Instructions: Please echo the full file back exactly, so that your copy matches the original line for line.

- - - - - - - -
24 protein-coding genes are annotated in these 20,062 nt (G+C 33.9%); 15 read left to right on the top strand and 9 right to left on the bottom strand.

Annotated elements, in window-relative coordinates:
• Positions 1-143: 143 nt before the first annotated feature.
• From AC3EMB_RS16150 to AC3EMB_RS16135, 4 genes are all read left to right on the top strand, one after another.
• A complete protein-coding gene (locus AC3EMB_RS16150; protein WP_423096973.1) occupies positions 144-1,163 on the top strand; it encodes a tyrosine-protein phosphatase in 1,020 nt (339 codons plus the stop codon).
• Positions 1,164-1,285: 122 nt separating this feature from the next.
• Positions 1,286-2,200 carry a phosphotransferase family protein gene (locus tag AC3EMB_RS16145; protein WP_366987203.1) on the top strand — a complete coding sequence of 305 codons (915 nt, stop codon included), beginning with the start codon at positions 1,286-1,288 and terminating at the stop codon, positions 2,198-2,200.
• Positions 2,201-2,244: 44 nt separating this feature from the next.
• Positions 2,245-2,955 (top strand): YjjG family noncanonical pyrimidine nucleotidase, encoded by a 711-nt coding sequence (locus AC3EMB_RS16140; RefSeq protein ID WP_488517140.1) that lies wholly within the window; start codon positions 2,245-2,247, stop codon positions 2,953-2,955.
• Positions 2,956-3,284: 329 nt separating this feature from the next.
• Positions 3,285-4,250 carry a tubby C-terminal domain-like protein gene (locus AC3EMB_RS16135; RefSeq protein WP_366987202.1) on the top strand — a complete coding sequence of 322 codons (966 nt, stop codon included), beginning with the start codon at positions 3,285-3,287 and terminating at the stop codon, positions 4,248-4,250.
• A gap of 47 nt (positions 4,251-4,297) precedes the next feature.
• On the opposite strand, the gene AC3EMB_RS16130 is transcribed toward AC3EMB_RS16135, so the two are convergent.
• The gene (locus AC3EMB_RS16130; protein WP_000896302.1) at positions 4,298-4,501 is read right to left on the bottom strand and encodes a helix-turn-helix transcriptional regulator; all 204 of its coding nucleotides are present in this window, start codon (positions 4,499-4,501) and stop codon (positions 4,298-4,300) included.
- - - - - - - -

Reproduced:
24 protein-coding genes are annotated in these 20,062 nt (G+C 33.9%); 15 read left to right on the top strand and 9 right to left on the bottom strand.

Annotated elements, in window-relative coordinates:
• Positions 1-143: 143 nt before the first annotated feature.
• From AC3EMB_RS16150 to AC3EMB_RS16135, 4 genes are all read left to right on the top strand, one after another.
• A complete protein-coding gene (locus AC3EMB_RS16150; protein WP_423096973.1) occupies positions 144-1,163 on the top strand; it encodes a tyrosine-protein phosphatase in 1,020 nt (339 codons plus the stop codon).
• Positions 1,164-1,285: 122 nt separating this feature from the next.
• Positions 1,286-2,200 carry a phosphotransferase family protein gene (locus tag AC3EMB_RS16145; protein WP_366987203.1) on the top strand — a complete coding sequence of 305 codons (915 nt, stop codon included), beginning with the start codon at positions 1,286-1,288 and terminating at the stop codon, positions 2,198-2,200.
• Positions 2,201-2,244: 44 nt separating this feature from the next.
• Positions 2,245-2,955 (top strand): YjjG family noncanonical pyrimidine nucleotidase, encoded by a 711-nt coding sequence (locus AC3EMB_RS16140; RefSeq protein ID WP_488517140.1) that lies wholly within the window; start codon positions 2,245-2,247, stop codon positions 2,953-2,955.
• Positions 2,956-3,284: 329 nt separating this feature from the next.
• Positions 3,285-4,250 carry a tubby C-terminal domain-like protein gene (locus AC3EMB_RS16135; RefSeq protein WP_366987202.1) on the top strand — a complete coding sequence of 322 codons (966 nt, stop codon included), beginning with the start codon at positions 3,285-3,287 and terminating at the stop codon, positions 4,248-4,250.
• A gap of 47 nt (positions 4,251-4,297) precedes the next feature.
• On the opposite strand, the gene AC3EMB_RS16130 is transcribed toward AC3EMB_RS16135, so the two are convergent.
• The gene (locus AC3EMB_RS16130; protein WP_000896302.1) at positions 4,298-4,501 is read right to left on the bottom strand and encodes a helix-turn-helix transcriptional regulator; all 204 of its coding nucleotides are present in this window, start codon (positions 4,499-4,501) and stop codon (positions 4,298-4,300) included.